However, there may be some point in reviewing assets for their tax-effectiveness or the net income or growth that they’re providing.  Perhaps an investment fund has lost its star manager, or perhaps the charges seem excessive.  Ideally, you’d perhaps review these with an IFA, and you need to bear in mind the possibility of capital gains tax or losses if assets are sold. But don’t ask me for any detailed advice (except in calculating capital gains)!   As you’ll have gathered, I find the area interesting (I have my own small pot to play with) but I’m not qualified to give anything other than generic advice.  However, I know a few people who could help – and I remain completely independent and don’t get anything from them for mentioning their names!

The main change for most people is that the personal allowance (ie. the amount of tax-free income you can receive in each tax year) has increased to £12,500, and the basic rate band (the part of your income above this that’s taxed at 20%) has increased to £37,500.  That gives a total of £50,000 that you can receive as income without straying into 40% higher rate tax, up from £46,350 last year. 

The annual exemption for capital gains tax has increased from £11,700 to £12,000, but apart from that there’s not much change – so I won’t waste any more time!  If there are particular points you’d like to check, you know where to come…

PENSIONS AND ISAs – further thoughts

Last month’s newsletter about these was generally well received.  Two follow-up points:

I said that ISA’s are part of your estate if you die and are subject to Inheritance Tax.  This is true, but you can invest in things that receive Business Property Relief – which are then exempt from IHT (whether in an ISA or not.)  These include investments in AIM shares or funds – various investment advisors are able to direct you towards assets that qualify despite not being unduly risky.

The other point is to emphasise that it’s not generally recommended to move investments from a pension into an ISA – largely because the pension fund usually remains outside your estate, no matter what type of investments are involved.  However, if you’re taking more income from a pension than you need, you could put some into ISAs – although ideally you could cut back on the income and leave the pension investments to grow.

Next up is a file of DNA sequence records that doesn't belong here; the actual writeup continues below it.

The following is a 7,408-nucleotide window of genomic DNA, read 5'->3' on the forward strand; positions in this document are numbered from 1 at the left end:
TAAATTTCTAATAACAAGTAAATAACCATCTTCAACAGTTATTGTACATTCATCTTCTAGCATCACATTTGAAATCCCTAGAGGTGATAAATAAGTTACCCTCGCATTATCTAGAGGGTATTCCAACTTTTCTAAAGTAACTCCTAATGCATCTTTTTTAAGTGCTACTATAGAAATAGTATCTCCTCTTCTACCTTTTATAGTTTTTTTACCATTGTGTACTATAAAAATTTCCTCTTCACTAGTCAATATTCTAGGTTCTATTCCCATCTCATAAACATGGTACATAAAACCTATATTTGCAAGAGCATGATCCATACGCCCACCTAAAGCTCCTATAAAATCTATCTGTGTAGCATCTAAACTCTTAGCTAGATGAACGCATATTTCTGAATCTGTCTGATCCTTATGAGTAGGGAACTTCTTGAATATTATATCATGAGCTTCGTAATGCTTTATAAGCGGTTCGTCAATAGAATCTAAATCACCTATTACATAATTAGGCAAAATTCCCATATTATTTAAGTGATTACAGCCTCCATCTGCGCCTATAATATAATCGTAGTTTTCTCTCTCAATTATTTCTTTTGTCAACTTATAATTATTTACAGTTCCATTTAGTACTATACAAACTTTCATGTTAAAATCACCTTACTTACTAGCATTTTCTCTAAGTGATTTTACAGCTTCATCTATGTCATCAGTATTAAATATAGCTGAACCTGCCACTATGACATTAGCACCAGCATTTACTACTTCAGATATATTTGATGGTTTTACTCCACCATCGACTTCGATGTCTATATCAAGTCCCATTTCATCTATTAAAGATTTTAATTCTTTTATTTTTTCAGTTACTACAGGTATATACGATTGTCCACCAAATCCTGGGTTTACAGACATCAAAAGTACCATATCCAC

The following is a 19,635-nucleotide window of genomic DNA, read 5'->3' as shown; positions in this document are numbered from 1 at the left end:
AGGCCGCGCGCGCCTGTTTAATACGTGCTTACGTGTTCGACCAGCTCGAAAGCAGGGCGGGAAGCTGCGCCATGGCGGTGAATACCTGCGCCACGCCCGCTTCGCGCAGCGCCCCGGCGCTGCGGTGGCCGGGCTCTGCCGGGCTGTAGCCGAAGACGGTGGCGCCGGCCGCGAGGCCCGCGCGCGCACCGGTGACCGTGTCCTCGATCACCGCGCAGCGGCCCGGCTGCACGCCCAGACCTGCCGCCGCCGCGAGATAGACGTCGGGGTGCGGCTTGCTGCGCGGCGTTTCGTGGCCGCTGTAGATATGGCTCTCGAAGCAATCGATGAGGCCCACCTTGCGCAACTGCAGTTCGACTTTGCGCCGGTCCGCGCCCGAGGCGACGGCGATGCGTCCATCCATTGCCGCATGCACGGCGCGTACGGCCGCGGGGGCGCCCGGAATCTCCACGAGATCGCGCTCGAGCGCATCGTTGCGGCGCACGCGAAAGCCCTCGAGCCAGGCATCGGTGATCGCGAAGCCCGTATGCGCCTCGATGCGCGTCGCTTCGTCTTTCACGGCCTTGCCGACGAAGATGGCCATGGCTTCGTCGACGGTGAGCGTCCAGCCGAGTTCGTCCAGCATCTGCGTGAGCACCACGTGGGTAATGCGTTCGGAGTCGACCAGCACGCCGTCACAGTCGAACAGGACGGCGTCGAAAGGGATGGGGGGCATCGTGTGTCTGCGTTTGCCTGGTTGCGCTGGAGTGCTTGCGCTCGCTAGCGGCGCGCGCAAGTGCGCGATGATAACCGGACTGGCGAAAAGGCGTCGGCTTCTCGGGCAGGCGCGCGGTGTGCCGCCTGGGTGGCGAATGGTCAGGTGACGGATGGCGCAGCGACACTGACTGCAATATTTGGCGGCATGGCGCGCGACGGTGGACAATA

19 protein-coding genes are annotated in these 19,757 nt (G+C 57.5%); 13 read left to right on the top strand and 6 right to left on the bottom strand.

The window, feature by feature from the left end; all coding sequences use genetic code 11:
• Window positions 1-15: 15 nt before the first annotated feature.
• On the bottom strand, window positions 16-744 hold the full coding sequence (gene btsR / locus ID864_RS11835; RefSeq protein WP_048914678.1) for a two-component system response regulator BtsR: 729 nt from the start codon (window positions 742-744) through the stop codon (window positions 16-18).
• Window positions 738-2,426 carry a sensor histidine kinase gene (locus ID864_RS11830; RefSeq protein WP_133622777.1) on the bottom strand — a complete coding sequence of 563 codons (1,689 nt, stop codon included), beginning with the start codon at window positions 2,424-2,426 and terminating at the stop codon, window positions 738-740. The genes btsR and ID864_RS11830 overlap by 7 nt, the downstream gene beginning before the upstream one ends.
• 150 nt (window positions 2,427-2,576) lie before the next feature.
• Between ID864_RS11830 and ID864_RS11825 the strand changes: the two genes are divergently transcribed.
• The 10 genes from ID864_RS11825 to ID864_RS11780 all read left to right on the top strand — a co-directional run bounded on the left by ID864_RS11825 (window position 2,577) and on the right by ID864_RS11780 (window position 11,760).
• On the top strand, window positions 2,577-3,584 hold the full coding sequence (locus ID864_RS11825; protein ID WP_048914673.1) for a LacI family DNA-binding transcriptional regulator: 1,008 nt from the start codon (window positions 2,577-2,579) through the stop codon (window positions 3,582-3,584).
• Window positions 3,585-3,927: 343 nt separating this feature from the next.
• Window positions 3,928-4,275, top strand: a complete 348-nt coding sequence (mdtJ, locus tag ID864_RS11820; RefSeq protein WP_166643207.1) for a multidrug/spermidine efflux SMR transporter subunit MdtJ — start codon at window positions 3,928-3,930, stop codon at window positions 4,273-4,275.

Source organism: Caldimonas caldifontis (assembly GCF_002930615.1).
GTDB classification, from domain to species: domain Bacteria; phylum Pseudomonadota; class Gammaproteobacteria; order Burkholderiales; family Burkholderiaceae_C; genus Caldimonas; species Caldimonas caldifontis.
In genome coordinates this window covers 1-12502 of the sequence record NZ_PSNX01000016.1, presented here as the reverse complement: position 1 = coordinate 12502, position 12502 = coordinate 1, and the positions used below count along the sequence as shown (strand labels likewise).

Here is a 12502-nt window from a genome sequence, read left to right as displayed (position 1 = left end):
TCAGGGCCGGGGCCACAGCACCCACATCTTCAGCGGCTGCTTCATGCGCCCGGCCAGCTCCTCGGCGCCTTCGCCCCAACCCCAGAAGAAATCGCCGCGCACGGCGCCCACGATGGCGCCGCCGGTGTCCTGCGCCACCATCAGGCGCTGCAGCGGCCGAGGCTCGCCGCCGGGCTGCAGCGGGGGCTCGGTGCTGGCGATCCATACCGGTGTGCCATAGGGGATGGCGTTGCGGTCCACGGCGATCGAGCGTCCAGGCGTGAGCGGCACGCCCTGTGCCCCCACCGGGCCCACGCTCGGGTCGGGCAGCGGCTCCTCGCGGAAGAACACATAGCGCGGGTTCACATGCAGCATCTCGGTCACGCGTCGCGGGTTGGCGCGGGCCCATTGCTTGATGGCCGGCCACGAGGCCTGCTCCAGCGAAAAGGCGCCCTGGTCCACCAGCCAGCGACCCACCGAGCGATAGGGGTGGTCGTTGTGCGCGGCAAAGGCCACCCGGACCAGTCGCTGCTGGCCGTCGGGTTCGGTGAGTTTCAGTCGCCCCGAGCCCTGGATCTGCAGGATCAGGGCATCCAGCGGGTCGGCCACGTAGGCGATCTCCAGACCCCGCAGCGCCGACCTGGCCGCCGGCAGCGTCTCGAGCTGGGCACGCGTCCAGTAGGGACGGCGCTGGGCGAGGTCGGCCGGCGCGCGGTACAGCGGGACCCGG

LUMP SUMS OR DRIP FEED?

If you or I could predict whether and when particular investments would increase or decrease in value, we’d probably be richer than we are!  In the medium or long term, most “sensible” investments increase in value (or so history tells us) – and they do so faster than your money would do if you left it getting interest in even the best bank or building society account.  Ideally, you want to buy an investment cheaply and sell it when it’s worth more – so you make a profit, a capital gain (and capital gains tax is cheaper than income tax.) 

Sometimes you may have a hunch that some particular share is undervalued (I had clients who made money out of Lloyds shares back in 2007, when they collapsed to nearly nothing and then recovered just a little, for example) but most often it’s guess-work.  One IFA who I know is telling me to keep money in cash to take advantage of bargains if we crash out of Europe without a deal – maybe he’s right, but who knows? 

Because not many of us are able to judge the right time to buy or sell, you may be better drip-feeding funds into investments.  If the market goes up, your investment will increase in value but you’ll be buying fewer shares, but if it falls, your investment will go down but you’ll be able to buy more shares for the same amount.  In this way, things are balanced out – hence the terms “unit cost averaging” or “pound cost averaging.”  I’ll try to explain with a simple example.  Let’s say that you have £480 to invest, either now or over the course of a year.  The investment fund you’re looking at costs £10 per unit now, £12 in three months, back down to £8 the next quarter, and then up to £15 the quarter after.  If you use the drip-feed method and spend £120 each quarter, you’ll buy different numbers of units, depending on the value that quarter, and you’ll end up with 45 units which, at quarter 4 will be worth £675.  Se the table below…